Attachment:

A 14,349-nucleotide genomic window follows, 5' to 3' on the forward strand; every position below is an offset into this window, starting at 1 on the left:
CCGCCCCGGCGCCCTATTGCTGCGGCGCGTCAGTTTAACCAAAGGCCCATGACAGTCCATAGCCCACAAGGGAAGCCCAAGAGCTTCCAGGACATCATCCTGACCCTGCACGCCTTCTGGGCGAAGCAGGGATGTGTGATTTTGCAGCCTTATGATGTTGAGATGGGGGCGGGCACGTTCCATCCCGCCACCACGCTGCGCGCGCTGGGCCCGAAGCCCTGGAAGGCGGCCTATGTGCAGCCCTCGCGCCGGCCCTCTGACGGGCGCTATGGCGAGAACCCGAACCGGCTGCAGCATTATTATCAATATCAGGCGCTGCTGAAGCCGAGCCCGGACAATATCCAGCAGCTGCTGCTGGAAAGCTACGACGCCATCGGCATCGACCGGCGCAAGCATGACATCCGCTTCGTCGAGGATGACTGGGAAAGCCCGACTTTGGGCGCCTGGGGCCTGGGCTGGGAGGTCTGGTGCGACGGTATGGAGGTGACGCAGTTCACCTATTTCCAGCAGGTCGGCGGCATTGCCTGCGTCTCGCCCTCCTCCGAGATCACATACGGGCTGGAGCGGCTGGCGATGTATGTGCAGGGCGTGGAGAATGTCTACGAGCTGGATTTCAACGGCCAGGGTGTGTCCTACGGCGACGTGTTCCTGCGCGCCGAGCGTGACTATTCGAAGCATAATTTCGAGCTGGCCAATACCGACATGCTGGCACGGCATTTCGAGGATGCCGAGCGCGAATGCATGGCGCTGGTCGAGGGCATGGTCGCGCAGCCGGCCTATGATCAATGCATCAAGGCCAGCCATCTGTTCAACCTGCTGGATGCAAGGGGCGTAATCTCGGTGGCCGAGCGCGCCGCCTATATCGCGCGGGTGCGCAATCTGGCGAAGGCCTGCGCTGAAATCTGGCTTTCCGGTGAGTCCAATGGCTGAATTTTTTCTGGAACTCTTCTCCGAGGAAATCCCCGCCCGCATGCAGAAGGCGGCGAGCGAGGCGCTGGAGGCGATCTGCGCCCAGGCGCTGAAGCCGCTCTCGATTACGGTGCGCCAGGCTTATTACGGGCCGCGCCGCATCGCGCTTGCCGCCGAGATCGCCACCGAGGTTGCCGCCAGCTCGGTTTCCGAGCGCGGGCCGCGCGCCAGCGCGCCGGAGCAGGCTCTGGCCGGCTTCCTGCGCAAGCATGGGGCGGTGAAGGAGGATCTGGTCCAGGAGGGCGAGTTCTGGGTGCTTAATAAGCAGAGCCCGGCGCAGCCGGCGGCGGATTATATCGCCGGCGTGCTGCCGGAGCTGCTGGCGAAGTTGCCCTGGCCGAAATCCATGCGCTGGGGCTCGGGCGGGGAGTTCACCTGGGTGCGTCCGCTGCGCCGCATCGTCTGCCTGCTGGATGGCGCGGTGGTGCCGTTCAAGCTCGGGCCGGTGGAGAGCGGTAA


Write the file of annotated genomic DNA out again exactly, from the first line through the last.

A 14,349-nucleotide genomic window follows, 5' to 3' on the forward strand; every position below is an offset into this window, starting at 1 on the left:
CCGCCCCGGCGCCCTATTGCTGCGGCGCGTCAGTTTAACCAAAGGCCCATGACAGTCCATAGCCCACAAGGGAAGCCCAAGAGCTTCCAGGACATCATCCTGACCCTGCACGCCTTCTGGGCGAAGCAGGGATGTGTGATTTTGCAGCCTTATGATGTTGAGATGGGGGCGGGCACGTTCCATCCCGCCACCACGCTGCGCGCGCTGGGCCCGAAGCCCTGGAAGGCGGCCTATGTGCAGCCCTCGCGCCGGCCCTCTGACGGGCGCTATGGCGAGAACCCGAACCGGCTGCAGCATTATTATCAATATCAGGCGCTGCTGAAGCCGAGCCCGGACAATATCCAGCAGCTGCTGCTGGAAAGCTACGACGCCATCGGCATCGACCGGCGCAAGCATGACATCCGCTTCGTCGAGGATGACTGGGAAAGCCCGACTTTGGGCGCCTGGGGCCTGGGCTGGGAGGTCTGGTGCGACGGTATGGAGGTGACGCAGTTCACCTATTTCCAGCAGGTCGGCGGCATTGCCTGCGTCTCGCCCTCCTCCGAGATCACATACGGGCTGGAGCGGCTGGCGATGTATGTGCAGGGCGTGGAGAATGTCTACGAGCTGGATTTCAACGGCCAGGGTGTGTCCTACGGCGACGTGTTCCTGCGCGCCGAGCGTGACTATTCGAAGCATAATTTCGAGCTGGCCAATACCGACATGCTGGCACGGCATTTCGAGGATGCCGAGCGCGAATGCATGGCGCTGGTCGAGGGCATGGTCGCGCAGCCGGCCTATGATCAATGCATCAAGGCCAGCCATCTGTTCAACCTGCTGGATGCAAGGGGCGTAATCTCGGTGGCCGAGCGCGCCGCCTATATCGCGCGGGTGCGCAATCTGGCGAAGGCCTGCGCTGAAATCTGGCTTTCCGGTGAGTCCAATGGCTGAATTTTTTCTGGAACTCTTCTCCGAGGAAATCCCCGCCCGCATGCAGAAGGCGGCGAGCGAGGCGCTGGAGGCGATCTGCGCCCAGGCGCTGAAGCCGCTCTCGATTACGGTGCGCCAGGCTTATTACGGGCCGCGCCGCATCGCGCTTGCCGCCGAGATCGCCACCGAGGTTGCCGCCAGCTCGGTTTCCGAGCGCGGGCCGCGCGCCAGCGCGCCGGAGCAGGCTCTGGCCGGCTTCCTGCGCAAGCATGGGGCGGTGAAGGAGGATCTGGTCCAGGAGGGCGAGTTCTGGGTGCTTAATAAGCAGAGCCCGGCGCAGCCGGCGGCGGATTATATCGCCGGCGTGCTGCCGGAGCTGCTGGCGAAGTTGCCCTGGCCGAAATCCATGCGCTGGGGCTCGGGCGGGGAGTTCACCTGGGTGCGTCCGCTGCGCCGCATCGTCTGCCTGCTGGATGGCGCGGTGGTGCCGTTCAAGCTCGGGCCGGTGGAGAGCGGTAA